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Book industry continues to change, with publishers trying to adapt

E-books, in a variety of different formats, are popular among consumers with smartphones, e-readers, tablets, and notebooks - but faces unsure future.

Published Sat, Feb 15 2014 2:12 AM CST   |   Updated Sat, Aug 8 2020 10:29 AM CDT

Purchasing and downloading e-books can evolve from periodic book enjoyment to costly activity, though the changing industry has churned out new unlimited e-book services.

Book industry continues to change, with publishers trying to adapt | TweakTown.com

The Scribd e-book service with 100,000+ book titles is $8.99 per month that can be read - and some purchased - though don't expect to see any recent best sellers available. The Oyster e-book service is $9.95 per month and has a simple UI, though doesn't allow users to add or remove items from the reading list without Wi-Fi connection.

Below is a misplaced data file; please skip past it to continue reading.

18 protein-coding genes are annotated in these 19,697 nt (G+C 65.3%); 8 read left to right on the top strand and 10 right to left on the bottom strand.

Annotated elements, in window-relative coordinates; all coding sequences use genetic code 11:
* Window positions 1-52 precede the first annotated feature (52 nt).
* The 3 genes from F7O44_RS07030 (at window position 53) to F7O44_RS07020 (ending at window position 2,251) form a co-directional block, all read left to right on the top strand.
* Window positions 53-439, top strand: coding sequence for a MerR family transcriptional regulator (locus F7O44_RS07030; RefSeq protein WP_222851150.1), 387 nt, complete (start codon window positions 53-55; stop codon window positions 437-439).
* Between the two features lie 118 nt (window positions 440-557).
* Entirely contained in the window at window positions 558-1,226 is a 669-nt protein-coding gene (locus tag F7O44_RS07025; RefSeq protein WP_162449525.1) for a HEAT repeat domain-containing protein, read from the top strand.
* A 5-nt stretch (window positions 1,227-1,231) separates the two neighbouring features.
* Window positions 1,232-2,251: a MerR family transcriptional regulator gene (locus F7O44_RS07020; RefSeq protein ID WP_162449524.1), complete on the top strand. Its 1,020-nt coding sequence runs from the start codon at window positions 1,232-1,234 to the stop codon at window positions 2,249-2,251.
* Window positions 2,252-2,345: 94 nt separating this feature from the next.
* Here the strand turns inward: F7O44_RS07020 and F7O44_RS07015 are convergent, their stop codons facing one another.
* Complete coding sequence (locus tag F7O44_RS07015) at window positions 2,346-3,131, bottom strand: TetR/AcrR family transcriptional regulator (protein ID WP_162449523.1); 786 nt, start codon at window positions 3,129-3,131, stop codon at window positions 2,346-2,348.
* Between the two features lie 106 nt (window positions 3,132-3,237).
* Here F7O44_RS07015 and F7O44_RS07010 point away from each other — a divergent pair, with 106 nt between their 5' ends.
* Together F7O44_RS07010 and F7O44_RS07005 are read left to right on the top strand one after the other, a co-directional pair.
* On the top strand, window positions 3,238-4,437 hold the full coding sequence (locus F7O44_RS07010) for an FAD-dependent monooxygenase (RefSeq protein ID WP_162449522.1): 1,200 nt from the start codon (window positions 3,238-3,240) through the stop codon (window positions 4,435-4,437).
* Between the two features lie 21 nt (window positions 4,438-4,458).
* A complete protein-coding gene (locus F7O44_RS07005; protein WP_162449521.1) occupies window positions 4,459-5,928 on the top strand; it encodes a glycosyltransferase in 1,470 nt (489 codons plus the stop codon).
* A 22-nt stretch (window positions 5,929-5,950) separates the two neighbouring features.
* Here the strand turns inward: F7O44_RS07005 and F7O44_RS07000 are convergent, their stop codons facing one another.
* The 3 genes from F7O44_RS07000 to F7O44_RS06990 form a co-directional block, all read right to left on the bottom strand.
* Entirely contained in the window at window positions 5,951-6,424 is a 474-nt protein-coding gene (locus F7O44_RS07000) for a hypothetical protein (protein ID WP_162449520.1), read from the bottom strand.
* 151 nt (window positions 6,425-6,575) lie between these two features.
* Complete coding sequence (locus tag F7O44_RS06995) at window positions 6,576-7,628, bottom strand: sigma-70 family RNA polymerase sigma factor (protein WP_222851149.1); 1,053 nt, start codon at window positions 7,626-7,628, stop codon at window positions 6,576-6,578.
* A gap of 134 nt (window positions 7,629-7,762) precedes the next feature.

The current book industry has struggled in the traditional format, with Borders shuttering years ago, and Barnes & Noble fighting for survival. U.S. book store sales have dropped 22 percent over the past five years, and it seems like it will be difficult to stop the continued bleeding in the future. If consumers don't want an e-book version of a new title, simply buying online from a service such as Amazon provides cheaper prices and fast delivery times.

An experienced tech journalist and marketing specialist, Michael joins TweakTown looking to cover everything from consumer electronics to enterprise cloud technology. A former Staff Writer at DailyTech, Michael is now the West Coast News Editor and will contribute news stories on a daily basis. In addition to contributing here, Michael also runs his own tech blog, AlamedaTech.com, while he looks to remain busy in the tech world.

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